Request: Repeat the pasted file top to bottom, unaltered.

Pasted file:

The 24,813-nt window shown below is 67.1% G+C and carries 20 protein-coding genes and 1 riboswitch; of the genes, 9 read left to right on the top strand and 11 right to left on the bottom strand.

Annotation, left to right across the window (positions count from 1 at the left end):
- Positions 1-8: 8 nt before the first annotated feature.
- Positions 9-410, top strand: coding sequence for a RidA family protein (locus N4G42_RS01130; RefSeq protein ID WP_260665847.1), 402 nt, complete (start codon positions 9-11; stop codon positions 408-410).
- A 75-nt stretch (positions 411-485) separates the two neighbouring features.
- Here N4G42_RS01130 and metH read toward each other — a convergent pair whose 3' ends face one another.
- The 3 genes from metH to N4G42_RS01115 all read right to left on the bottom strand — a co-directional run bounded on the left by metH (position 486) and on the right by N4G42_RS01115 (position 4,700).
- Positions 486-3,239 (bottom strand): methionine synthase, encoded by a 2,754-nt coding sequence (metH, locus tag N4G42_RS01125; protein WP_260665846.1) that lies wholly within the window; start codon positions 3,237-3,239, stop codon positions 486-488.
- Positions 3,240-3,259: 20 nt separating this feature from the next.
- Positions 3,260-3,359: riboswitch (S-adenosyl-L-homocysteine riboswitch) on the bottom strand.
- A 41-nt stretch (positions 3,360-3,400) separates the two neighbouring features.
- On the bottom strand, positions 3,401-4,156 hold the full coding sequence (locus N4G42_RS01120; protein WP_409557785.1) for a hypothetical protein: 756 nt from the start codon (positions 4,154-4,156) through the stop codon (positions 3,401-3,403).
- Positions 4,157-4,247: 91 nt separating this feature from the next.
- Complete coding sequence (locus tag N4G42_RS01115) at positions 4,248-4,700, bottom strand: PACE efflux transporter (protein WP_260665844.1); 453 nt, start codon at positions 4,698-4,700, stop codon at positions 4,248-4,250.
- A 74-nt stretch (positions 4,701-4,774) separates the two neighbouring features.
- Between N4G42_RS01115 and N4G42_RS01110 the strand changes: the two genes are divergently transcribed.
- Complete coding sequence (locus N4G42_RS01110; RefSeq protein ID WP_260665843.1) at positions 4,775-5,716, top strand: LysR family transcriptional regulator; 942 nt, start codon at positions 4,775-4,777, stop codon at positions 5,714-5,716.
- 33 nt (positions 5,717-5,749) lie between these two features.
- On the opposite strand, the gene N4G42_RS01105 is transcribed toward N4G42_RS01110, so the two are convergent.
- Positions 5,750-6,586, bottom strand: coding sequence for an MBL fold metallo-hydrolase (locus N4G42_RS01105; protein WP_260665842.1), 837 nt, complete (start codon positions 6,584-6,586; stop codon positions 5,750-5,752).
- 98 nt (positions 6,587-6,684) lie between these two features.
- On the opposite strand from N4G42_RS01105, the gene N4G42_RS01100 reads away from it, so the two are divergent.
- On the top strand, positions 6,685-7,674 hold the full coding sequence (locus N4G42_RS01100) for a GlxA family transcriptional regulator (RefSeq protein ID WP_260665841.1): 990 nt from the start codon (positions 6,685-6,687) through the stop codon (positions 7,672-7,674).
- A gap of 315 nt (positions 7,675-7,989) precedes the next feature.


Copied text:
The 24,813-nt window shown below is 67.1% G+C and carries 20 protein-coding genes and 1 riboswitch; of the genes, 9 read left to right on the top strand and 11 right to left on the bottom strand.

Annotation, left to right across the window (positions count from 1 at the left end):
- Positions 1-8: 8 nt before the first annotated feature.
- Positions 9-410, top strand: coding sequence for a RidA family protein (locus N4G42_RS01130; RefSeq protein ID WP_260665847.1), 402 nt, complete (start codon positions 9-11; stop codon positions 408-410).
- A 75-nt stretch (positions 411-485) separates the two neighbouring features.
- Here N4G42_RS01130 and metH read toward each other — a convergent pair whose 3' ends face one another.
- The 3 genes from metH to N4G42_RS01115 all read right to left on the bottom strand — a co-directional run bounded on the left by metH (position 486) and on the right by N4G42_RS01115 (position 4,700).
- Positions 486-3,239 (bottom strand): methionine synthase, encoded by a 2,754-nt coding sequence (metH, locus tag N4G42_RS01125; protein WP_260665846.1) that lies wholly within the window; start codon positions 3,237-3,239, stop codon positions 486-488.
- Positions 3,240-3,259: 20 nt separating this feature from the next.
- Positions 3,260-3,359: riboswitch (S-adenosyl-L-homocysteine riboswitch) on the bottom strand.
- A 41-nt stretch (positions 3,360-3,400) separates the two neighbouring features.
- On the bottom strand, positions 3,401-4,156 hold the full coding sequence (locus N4G42_RS01120; protein WP_409557785.1) for a hypothetical protein: 756 nt from the start codon (positions 4,154-4,156) through the stop codon (positions 3,401-3,403).
- Positions 4,157-4,247: 91 nt separating this feature from the next.
- Complete coding sequence (locus tag N4G42_RS01115) at positions 4,248-4,700, bottom strand: PACE efflux transporter (protein WP_260665844.1); 453 nt, start codon at positions 4,698-4,700, stop codon at positions 4,248-4,250.
- A 74-nt stretch (positions 4,701-4,774) separates the two neighbouring features.
- Between N4G42_RS01115 and N4G42_RS01110 the strand changes: the two genes are divergently transcribed.
- Complete coding sequence (locus N4G42_RS01110; RefSeq protein ID WP_260665843.1) at positions 4,775-5,716, top strand: LysR family transcriptional regulator; 942 nt, start codon at positions 4,775-4,777, stop codon at positions 5,714-5,716.
- 33 nt (positions 5,717-5,749) lie between these two features.
- On the opposite strand, the gene N4G42_RS01105 is transcribed toward N4G42_RS01110, so the two are convergent.
- Positions 5,750-6,586, bottom strand: coding sequence for an MBL fold metallo-hydrolase (locus N4G42_RS01105; protein WP_260665842.1), 837 nt, complete (start codon positions 6,584-6,586; stop codon positions 5,750-5,752).
- 98 nt (positions 6,587-6,684) lie between these two features.
- On the opposite strand from N4G42_RS01105, the gene N4G42_RS01100 reads away from it, so the two are divergent.
- On the top strand, positions 6,685-7,674 hold the full coding sequence (locus N4G42_RS01100) for a GlxA family transcriptional regulator (RefSeq protein ID WP_260665841.1): 990 nt from the start codon (positions 6,685-6,687) through the stop codon (positions 7,672-7,674).
- A gap of 315 nt (positions 7,675-7,989) precedes the next feature.